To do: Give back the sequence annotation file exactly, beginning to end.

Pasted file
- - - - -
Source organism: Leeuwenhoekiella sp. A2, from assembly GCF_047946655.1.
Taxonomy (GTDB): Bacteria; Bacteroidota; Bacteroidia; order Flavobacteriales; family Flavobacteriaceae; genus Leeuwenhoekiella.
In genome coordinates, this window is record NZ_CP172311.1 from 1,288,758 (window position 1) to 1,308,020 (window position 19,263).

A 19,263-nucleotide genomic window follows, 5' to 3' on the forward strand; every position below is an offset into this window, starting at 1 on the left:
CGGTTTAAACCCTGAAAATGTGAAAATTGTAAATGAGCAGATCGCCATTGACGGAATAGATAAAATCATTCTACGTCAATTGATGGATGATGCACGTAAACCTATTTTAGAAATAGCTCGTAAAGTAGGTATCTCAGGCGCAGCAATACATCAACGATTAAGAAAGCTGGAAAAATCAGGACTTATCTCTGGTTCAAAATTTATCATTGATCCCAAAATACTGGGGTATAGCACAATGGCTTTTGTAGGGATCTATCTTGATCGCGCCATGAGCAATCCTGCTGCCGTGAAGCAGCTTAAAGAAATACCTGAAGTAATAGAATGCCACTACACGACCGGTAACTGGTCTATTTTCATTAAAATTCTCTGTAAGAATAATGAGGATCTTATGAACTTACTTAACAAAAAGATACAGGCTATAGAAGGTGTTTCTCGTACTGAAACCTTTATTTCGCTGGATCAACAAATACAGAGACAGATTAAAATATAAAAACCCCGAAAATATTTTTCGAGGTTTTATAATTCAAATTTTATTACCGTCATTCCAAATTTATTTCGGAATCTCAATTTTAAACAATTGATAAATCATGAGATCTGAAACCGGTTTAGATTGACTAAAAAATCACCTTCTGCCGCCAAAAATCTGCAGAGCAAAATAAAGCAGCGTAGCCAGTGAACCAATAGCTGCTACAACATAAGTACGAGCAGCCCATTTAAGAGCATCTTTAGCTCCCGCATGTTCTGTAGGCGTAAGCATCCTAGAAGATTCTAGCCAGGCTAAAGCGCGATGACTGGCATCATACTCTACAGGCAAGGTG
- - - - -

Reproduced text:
Source organism: Leeuwenhoekiella sp. A2, from assembly GCF_047946655.1.
Taxonomy (GTDB): Bacteria; Bacteroidota; Bacteroidia; order Flavobacteriales; family Flavobacteriaceae; genus Leeuwenhoekiella.
In genome coordinates, this window is record NZ_CP172311.1 from 1,288,758 (window position 1) to 1,308,020 (window position 19,263).

A 19,263-nucleotide genomic window follows, 5' to 3' on the forward strand; every position below is an offset into this window, starting at 1 on the left:
CGGTTTAAACCCTGAAAATGTGAAAATTGTAAATGAGCAGATCGCCATTGACGGAATAGATAAAATCATTCTACGTCAATTGATGGATGATGCACGTAAACCTATTTTAGAAATAGCTCGTAAAGTAGGTATCTCAGGCGCAGCAATACATCAACGATTAAGAAAGCTGGAAAAATCAGGACTTATCTCTGGTTCAAAATTTATCATTGATCCCAAAATACTGGGGTATAGCACAATGGCTTTTGTAGGGATCTATCTTGATCGCGCCATGAGCAATCCTGCTGCCGTGAAGCAGCTTAAAGAAATACCTGAAGTAATAGAATGCCACTACACGACCGGTAACTGGTCTATTTTCATTAAAATTCTCTGTAAGAATAATGAGGATCTTATGAACTTACTTAACAAAAAGATACAGGCTATAGAAGGTGTTTCTCGTACTGAAACCTTTATTTCGCTGGATCAACAAATACAGAGACAGATTAAAATATAAAAACCCCGAAAATATTTTTCGAGGTTTTATAATTCAAATTTTATTACCGTCATTCCAAATTTATTTCGGAATCTCAATTTTAAACAATTGATAAATCATGAGATCTGAAACCGGTTTAGATTGACTAAAAAATCACCTTCTGCCGCCAAAAATCTGCAGAGCAAAATAAAGCAGCGTAGCCAGTGAACCAATAGCTGCTACAACATAAGTACGAGCAGCCCATTTAAGAGCATCTTTAGCTCCCGCATGTTCTGTAGGCGTAAGCATCCTAGAAGATTCTAGCCAGGCTAAAGCGCGATGACTGGCATCATACTCTACAGGCAAGGTG